The Alamo Methodist Church was organized in the year 1849 when the community was known as Cageville and was a part of Haywood county. It is believed to be the oldest church in this section of West Tennessee. In January, 1853, the first property was acquired for the church by a deed from Isaac M. Johnson. This property consisted of a lot, having a footage of 100 feet, on what is now known as Johnson Street and which was the North side of the lot presently occupied by the church. The first floor of a two-story building on the property was used by the church and the second floor was used by the Independent Order I.O.O.F. No. 72, and the Order of the Sons of Temperance, No. 21. At the time of acquisition of this first property, the following men constituted the Board of Trustees of the Church: John M. McFarland, Jessie Harris, Dan'l White, Thomas Yandle and Hugh Matthews. In 1866, this original frame building was moved across the street and was established as a school, known as the Cageville Academy. Then, in the midst of what would appear to be a wilderness those early Methodist, with a remarkable vision, and a great faith in God, began the erection of a beautiful structure which served as a place of worship for over 80 years. About the time of completion of this two story colonial frame Church building in March, 1869, Isaac M. Johnson gave the church an adjoining lot which completed the city block presently owned by the church. The Board of Trustees at that time were: John McFarland, Jessie Harris, Isaac M. Johnson, H. M. Klyce and William A. Johnson. As to the construction of this beautiful Church building, it should be noted that H. M. Klyce was the contractor and a substantial contributor on this project, and he is believed to have been the architect as well.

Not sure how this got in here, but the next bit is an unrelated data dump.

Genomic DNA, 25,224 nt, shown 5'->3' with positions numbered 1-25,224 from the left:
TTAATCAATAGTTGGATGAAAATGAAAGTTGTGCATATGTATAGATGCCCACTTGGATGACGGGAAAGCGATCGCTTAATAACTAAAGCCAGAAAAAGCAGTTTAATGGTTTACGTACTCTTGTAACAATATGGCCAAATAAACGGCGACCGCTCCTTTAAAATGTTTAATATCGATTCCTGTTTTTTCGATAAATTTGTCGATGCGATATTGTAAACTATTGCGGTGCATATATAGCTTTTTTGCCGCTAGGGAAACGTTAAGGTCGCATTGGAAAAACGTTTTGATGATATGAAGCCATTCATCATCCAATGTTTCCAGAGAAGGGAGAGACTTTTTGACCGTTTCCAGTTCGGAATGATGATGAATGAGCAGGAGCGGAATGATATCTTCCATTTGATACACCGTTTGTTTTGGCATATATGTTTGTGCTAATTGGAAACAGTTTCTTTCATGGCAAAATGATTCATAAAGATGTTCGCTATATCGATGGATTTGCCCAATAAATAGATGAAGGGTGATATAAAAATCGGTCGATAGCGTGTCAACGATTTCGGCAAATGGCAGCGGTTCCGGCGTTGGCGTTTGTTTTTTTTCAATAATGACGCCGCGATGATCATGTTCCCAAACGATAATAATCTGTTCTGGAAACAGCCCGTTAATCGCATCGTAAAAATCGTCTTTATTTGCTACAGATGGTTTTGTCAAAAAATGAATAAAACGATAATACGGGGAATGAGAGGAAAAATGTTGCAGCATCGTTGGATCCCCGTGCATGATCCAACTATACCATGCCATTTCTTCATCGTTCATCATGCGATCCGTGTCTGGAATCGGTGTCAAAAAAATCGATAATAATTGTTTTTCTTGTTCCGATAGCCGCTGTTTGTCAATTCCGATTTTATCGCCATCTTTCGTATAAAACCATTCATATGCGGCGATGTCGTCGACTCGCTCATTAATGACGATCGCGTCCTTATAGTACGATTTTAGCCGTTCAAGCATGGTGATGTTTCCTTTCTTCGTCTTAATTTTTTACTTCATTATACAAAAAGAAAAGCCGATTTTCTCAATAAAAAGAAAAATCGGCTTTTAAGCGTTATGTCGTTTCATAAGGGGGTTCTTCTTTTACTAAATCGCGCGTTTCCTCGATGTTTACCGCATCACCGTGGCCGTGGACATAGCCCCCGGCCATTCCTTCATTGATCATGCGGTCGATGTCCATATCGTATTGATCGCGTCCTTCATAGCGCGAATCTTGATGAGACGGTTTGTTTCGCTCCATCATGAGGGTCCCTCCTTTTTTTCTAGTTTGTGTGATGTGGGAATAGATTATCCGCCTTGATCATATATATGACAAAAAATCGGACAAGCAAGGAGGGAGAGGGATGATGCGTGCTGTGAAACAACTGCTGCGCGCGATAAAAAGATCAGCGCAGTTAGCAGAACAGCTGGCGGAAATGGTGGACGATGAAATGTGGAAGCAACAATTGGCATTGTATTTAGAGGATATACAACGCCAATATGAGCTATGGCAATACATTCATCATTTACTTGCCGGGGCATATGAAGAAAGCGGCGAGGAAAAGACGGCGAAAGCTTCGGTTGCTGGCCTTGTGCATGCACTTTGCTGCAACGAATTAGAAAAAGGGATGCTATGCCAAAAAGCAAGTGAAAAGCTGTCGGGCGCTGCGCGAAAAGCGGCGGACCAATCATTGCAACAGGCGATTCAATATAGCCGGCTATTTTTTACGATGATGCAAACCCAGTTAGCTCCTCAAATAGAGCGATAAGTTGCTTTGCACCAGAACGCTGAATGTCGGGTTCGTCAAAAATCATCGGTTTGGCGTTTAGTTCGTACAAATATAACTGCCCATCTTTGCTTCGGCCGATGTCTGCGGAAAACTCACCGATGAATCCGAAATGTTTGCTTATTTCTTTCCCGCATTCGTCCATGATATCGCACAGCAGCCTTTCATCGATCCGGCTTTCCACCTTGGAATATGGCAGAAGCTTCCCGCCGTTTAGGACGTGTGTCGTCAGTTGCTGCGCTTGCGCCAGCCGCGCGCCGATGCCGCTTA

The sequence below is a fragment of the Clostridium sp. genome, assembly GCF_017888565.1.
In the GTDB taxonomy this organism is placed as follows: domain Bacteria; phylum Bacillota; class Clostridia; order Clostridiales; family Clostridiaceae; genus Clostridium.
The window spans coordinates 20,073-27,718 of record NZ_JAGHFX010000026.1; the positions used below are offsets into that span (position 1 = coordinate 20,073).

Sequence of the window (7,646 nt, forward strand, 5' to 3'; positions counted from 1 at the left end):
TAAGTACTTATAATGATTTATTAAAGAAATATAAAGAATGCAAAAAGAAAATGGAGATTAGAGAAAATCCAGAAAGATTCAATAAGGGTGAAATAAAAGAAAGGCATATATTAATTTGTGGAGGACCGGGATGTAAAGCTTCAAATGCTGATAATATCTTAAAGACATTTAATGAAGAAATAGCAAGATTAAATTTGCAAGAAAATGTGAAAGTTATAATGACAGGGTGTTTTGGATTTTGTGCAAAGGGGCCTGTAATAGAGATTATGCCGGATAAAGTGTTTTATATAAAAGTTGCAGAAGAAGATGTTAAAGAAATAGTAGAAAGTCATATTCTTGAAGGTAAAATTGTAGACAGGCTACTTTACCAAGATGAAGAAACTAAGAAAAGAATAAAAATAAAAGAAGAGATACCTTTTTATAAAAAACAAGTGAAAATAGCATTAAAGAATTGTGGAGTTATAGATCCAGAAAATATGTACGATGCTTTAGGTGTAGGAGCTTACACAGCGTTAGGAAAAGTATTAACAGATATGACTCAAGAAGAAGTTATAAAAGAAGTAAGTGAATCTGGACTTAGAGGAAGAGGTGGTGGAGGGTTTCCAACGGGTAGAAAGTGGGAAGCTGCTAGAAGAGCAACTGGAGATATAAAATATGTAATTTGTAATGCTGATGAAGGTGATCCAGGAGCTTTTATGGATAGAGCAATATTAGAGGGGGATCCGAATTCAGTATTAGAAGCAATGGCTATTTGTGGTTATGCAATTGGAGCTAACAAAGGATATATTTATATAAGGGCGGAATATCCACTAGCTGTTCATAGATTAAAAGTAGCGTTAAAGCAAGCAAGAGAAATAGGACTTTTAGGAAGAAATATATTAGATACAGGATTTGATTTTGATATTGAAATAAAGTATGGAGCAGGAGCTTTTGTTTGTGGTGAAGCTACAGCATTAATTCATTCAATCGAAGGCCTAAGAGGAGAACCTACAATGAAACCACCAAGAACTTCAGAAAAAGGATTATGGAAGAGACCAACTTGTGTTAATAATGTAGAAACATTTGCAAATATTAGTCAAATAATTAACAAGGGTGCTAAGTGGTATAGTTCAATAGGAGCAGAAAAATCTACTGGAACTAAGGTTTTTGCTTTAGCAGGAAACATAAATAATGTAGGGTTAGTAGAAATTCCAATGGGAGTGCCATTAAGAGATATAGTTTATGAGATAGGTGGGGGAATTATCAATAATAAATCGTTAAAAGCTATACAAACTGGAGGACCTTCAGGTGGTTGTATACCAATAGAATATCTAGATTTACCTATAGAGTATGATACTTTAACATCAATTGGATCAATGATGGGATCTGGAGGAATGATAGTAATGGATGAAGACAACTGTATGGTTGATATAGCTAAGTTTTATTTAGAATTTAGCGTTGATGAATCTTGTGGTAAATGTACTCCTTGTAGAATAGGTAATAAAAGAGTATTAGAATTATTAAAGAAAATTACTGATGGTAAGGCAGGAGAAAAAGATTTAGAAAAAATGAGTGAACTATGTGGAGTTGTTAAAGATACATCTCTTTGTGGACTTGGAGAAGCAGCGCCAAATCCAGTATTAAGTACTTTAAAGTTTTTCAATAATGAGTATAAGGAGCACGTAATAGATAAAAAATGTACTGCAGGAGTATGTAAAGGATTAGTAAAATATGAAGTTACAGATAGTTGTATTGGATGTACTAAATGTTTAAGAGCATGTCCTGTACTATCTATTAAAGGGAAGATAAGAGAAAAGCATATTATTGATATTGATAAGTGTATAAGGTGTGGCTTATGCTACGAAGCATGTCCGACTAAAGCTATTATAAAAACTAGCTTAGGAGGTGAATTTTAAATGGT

On Sunday night, June 8, 1869, there was a service which must have deeply stirred the hearts and souls of those hearty pioneers for God and Country, a service of joy and thanksgiving, a service of dedication, for it was on that happy occasion that Bishop H. N. McTyeire of Nashville preached the sermon of dedication of what at that time was perhaps one of the most beautifully appointed Churches in all of West Tennessee. And it was generally understood that a part of the ceremony of dedication was the burning of the unpaid notes and mortgage which was held by H. M. Klyce. The second floor of this building, owned and occupied by the Orders heretofore mentioned, was to play an important part in the early political life of our people and of the County. The organization of Crockett County, as we know it, took place there on March 12, 1872. And the first Courts were held there. The Alamo Baptist Church was organized in the Methodist Church building on November 23, 1872. Many were the important meetings held there. It was only the first floor of this two-story, frame, colonial building which was originally used by the Church. The second story was used by the Orders of I.O.O.F. and the Free and Accepted Masons. It was not until September, 1923, that the Church acquired the rights of the Alamo Lodge No. 131 of I.O.O.F. On September 5, 1923 the Church bought the upper story of the brick building on the South side of Court Square known as the E. G. McLean building the purchase price being $1050.00. This upper story was transferred and conveyed to the trustees of Alamo Lodge No. 164, F. & A.M. and the trustees of Alamo Lodge No. 131 I.O.O.F. in consideration of which the trustees of the above mentioned Orders relinquished their title to the upper story of the church building, thus the Methodist acquired full possession. The Reverend E. L. Robinson, pastor 1922-1924, initiated this forward movement and under his ministry this upper story was converted into facilities for the development of a program of Christian Education. In 1927, Alamo Methodist Episcopal Church, South was transferred from the Alamo circuit and became one of the churches on the two-point charge, known as the Bells-Alamo Charge. In 1941 the charge was transferred from the Brownsville District to the Jackson District. In 1943, the Rev. James P. Irion was appointed as pastor to the Bells-Alamo charge. Recognizing the inadequacy of the present church building to meet the needs of the growing congregation, his faith and vision challenged the church to plan a long-range building program which would meet the needs of the present and future generations. More than two years of education and cultivation were required to harmonize the different opinions related to this movement. Many felt that the rich heritage which had come to them through the use of this magnificent colonial building which had served three or four generations, laid upon them a definite responsibility to provide for the present and future generations a more present day adequate building. Others shared the opinion that this rich heritage should be preserved by restoring, remodeling and redecorating the building to meet the needs.